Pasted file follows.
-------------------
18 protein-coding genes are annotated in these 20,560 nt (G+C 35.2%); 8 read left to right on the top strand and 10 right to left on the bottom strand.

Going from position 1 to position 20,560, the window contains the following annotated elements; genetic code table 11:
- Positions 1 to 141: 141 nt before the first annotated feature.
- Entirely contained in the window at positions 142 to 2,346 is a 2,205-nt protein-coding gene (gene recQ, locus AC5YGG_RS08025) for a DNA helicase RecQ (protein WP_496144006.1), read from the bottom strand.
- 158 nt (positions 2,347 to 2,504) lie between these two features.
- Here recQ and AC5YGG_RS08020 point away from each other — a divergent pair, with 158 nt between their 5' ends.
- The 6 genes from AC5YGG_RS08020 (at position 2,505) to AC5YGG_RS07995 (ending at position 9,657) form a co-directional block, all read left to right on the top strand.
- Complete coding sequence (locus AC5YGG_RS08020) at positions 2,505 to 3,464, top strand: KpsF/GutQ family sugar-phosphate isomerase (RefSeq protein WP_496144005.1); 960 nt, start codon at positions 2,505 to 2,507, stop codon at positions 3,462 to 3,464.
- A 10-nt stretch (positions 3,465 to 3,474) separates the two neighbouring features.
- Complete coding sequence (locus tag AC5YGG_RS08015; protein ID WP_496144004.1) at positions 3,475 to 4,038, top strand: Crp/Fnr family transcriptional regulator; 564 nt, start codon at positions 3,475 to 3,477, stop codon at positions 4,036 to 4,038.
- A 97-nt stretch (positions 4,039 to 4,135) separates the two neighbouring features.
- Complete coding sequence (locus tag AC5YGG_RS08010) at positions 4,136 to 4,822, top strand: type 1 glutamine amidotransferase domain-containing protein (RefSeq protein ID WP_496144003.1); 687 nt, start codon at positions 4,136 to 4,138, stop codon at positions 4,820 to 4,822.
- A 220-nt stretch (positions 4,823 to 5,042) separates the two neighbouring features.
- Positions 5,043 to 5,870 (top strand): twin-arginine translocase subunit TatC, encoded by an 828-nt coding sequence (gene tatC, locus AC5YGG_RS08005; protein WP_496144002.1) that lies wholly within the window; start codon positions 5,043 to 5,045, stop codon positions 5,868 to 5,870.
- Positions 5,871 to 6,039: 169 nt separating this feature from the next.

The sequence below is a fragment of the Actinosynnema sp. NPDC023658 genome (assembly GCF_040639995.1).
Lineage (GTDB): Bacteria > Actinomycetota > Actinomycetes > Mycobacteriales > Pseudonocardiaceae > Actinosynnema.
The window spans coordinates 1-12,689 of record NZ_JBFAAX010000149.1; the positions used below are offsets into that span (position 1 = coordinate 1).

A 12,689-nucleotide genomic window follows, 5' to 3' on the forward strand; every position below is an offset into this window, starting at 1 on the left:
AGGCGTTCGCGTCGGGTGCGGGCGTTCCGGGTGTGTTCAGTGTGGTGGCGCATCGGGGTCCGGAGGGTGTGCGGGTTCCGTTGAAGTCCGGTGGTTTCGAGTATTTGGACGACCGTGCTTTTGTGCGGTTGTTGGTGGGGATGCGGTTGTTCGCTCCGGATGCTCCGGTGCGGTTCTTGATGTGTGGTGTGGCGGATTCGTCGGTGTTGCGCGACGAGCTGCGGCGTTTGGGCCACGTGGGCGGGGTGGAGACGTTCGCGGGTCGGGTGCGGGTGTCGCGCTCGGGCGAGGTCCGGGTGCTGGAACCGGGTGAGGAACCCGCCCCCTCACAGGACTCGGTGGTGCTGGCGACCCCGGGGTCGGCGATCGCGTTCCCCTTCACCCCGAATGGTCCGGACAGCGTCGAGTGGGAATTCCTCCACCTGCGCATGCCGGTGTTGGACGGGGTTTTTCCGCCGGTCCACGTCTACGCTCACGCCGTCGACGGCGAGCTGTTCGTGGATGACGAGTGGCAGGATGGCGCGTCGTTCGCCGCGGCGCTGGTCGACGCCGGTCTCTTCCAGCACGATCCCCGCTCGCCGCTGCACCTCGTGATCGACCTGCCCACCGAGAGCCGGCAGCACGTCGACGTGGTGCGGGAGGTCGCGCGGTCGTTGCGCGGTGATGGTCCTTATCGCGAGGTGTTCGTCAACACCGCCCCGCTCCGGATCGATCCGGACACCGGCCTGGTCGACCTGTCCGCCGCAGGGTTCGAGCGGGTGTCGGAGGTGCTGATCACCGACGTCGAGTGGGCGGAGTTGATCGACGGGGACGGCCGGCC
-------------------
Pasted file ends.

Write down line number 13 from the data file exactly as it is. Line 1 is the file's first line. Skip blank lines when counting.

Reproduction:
- A 220-nt stretch (positions 4,823 to 5,042) separates the two neighbouring features.